There are plenty of places for actors to make political statements, but the Oscars really isn't one of them. The film legend did not attend the 1973 Academy Awards and instead famously sent American Indian rights activist "Sacheen Littlefeather," nee Marie Cruz, in his place with a 15-page statement to read onstage if he won the prize — which he did. An Academy Awards producer intercepted her backstage and threatened to have her physically removed if she spoke for longer than 60 seconds, so when Littlefeather stepped onstage to accept Brando's prize, she waved the Oscar away and gave an off-the-cuff speech about the Wounded Knee Incident.
The incident inspired the Academy to alter its rules to not permit proxies to accept Oscar trophies.
Some loved Brody's enthusiastic speech while others took great issue with his onstage behavior. When the actor reached the stage to accept his prize, the first thing he did was sweep Halle Berry up into his arms and plant a passionate kiss on the clearly shocked actress's lips. While it seemed mostly harmless and Berry was a good sport about the ordeal, many thought it inappropriate as he clearly did not have her consent before kissing her.
The only word to sum up Cameron's Best Director speech is "arrogant." Throughout his otherwise inoffensive speech, the director seemed imbued with the confidence of a man who knew the prize was his before his name was even called, which is fine and dandy and probably not all that overreaching, as his film was widely acclaimed and well on its way to becoming the highest-grossing film ever. However, his decision to conclude with one of the film's most famous lines — "I'm king of the world"— left a sour taste in the mouths of viewers.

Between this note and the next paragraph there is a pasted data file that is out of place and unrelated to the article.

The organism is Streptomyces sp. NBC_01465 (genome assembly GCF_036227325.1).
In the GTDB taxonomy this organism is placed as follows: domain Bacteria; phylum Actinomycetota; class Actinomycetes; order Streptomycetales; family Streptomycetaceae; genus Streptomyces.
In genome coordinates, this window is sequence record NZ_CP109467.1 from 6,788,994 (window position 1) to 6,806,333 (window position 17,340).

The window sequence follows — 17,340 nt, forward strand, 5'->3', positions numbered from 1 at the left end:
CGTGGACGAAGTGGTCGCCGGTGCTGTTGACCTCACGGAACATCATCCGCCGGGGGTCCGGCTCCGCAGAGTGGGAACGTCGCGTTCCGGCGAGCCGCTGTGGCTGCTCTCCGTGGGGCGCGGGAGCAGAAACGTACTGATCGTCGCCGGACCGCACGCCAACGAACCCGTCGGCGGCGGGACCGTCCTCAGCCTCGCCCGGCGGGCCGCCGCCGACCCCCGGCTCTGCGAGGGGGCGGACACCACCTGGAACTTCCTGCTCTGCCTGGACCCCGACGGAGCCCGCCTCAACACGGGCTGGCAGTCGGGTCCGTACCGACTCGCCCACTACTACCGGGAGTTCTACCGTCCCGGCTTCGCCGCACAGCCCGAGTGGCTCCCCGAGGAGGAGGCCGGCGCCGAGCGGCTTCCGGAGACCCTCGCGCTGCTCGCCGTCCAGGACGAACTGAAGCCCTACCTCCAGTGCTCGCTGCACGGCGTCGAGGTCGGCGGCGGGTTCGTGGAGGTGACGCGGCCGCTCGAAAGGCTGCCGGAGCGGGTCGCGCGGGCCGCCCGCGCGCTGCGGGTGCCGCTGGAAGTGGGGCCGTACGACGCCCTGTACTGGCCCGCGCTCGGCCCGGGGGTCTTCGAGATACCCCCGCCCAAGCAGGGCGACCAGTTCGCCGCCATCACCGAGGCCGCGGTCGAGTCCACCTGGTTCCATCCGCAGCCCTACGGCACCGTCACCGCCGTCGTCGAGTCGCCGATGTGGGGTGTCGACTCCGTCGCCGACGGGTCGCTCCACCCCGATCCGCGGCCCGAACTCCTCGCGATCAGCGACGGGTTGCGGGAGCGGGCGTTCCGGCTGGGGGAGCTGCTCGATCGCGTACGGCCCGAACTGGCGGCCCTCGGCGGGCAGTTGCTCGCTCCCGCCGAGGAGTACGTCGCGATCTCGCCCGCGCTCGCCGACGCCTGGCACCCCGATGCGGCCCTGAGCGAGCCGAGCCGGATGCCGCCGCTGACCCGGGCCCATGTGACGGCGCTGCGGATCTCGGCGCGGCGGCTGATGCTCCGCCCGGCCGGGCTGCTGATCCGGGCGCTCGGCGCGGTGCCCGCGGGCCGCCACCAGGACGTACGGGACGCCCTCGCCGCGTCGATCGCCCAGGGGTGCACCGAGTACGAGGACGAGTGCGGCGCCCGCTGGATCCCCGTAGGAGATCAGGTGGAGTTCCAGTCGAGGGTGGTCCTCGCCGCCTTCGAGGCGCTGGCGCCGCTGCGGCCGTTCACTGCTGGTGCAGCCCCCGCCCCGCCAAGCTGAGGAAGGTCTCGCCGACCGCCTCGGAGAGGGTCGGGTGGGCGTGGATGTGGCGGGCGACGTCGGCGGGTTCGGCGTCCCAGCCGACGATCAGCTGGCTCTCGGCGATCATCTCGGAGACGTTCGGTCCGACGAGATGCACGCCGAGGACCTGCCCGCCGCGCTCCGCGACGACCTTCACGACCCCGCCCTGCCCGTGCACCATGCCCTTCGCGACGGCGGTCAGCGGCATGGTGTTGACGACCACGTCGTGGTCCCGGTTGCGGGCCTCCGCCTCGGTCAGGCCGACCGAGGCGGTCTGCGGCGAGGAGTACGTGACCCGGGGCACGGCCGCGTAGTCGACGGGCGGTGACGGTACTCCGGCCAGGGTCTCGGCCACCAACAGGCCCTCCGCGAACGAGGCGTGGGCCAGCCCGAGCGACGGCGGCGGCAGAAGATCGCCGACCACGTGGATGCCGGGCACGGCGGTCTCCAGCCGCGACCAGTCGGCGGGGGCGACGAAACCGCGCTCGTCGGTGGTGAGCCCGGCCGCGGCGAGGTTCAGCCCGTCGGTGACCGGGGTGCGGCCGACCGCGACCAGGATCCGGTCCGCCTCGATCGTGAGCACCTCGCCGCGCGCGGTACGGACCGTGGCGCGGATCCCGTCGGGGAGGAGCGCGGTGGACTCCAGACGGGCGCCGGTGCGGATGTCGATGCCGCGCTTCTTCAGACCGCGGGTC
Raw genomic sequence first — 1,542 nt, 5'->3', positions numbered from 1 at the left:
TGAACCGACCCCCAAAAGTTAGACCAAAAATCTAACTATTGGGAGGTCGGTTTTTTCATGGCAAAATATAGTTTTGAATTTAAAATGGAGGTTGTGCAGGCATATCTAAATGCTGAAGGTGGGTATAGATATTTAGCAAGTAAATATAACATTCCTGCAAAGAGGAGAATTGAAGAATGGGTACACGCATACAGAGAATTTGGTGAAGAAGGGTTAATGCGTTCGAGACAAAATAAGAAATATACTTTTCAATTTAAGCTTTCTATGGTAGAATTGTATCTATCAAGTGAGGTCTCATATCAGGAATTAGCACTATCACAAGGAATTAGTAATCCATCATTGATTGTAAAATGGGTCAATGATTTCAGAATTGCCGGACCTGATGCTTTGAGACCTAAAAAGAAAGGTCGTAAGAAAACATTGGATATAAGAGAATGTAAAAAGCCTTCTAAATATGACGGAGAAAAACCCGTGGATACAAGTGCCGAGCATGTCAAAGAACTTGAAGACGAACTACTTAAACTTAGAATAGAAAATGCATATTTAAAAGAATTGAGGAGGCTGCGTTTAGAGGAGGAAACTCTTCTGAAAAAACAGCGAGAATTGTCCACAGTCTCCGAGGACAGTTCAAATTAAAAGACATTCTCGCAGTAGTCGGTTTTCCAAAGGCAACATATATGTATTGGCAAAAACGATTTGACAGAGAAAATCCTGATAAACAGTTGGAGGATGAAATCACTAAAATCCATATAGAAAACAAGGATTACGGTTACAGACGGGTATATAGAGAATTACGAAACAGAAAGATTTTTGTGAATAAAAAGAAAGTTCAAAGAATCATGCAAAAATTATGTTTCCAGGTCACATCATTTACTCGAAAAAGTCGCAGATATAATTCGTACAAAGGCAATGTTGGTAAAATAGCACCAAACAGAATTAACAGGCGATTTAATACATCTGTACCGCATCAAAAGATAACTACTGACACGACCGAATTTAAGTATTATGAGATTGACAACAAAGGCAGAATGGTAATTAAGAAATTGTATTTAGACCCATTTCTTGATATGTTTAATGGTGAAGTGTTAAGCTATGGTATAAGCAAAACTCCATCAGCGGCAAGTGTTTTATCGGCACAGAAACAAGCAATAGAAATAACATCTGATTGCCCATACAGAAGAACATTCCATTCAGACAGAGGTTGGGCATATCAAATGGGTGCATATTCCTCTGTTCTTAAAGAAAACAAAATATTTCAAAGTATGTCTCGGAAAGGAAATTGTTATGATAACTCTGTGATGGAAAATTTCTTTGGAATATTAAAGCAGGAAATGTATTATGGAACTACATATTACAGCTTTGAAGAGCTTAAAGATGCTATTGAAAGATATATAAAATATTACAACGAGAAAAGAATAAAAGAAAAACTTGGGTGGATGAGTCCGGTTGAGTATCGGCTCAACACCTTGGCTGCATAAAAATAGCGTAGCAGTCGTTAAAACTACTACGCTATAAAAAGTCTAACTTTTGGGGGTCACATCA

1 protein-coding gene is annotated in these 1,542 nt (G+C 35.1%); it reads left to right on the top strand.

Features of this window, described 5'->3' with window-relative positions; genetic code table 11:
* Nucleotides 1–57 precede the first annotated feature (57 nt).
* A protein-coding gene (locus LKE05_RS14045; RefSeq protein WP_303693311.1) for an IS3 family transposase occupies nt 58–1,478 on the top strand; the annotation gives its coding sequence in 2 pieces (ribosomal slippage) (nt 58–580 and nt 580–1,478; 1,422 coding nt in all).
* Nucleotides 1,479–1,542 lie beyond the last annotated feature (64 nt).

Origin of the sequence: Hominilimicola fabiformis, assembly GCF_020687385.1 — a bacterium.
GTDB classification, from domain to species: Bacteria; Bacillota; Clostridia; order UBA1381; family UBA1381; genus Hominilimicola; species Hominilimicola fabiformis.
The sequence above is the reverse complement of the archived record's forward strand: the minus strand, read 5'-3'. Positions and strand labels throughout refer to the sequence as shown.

Everything about Angelina Jolie's Oscar evening the night of her win was, well, kind of weird. Not only was the drop-dead-gorgeous actress dressed like Morticia Adams, she brought her brother, James Haven Voight, as her date and the pair acted a little too close for comfort on the red carpet. They kissed and clung to each other and it was totally gross ... then she won the Best Supporting Actress prize and thanked her bro, saying, "I'm just so in love with my brother right now." The whole thing was awkward and the incident haunted the actress for years, until her tabloid drama with current partner Brad Pitt and her humanitarian work on behalf of refugees finally overshadowed the strange behavior.
Like Brando, Moore used the Oscars as a political forum and it was just as inappropriate when he did it. Moore scored the documentary prize for "Columbine," a powerful film about gun violence in America, but rather than thank those who helped him make the important doc, he used the stage to express his disdain for President George W. Bush and his disagreement with the decision to invade Iraq. "We are against this war, Mr. Bush," Moore chastised. "Shame on you, Mr. Bush, shame on you." No, shame on Michael Moore for using the Oscars as a soap box when they are supposed to be a celebration of film.
What Oscar speeches do you think should make the lists of best and worst? Leave your comment below!
The MTV Movies team has the 2012 Oscars covered! Stick with us for everything you need to know leading up to the awards show, and head to Next Movie for a printable Oscar ballot. On Sunday, tune into MTV.com at 5 p.m. ET for our two-and-a-half-hour red-carpet live stream and updates on the night's big winners. To join the live conversation, tweet @MTVNews with the hashtag #Oscars.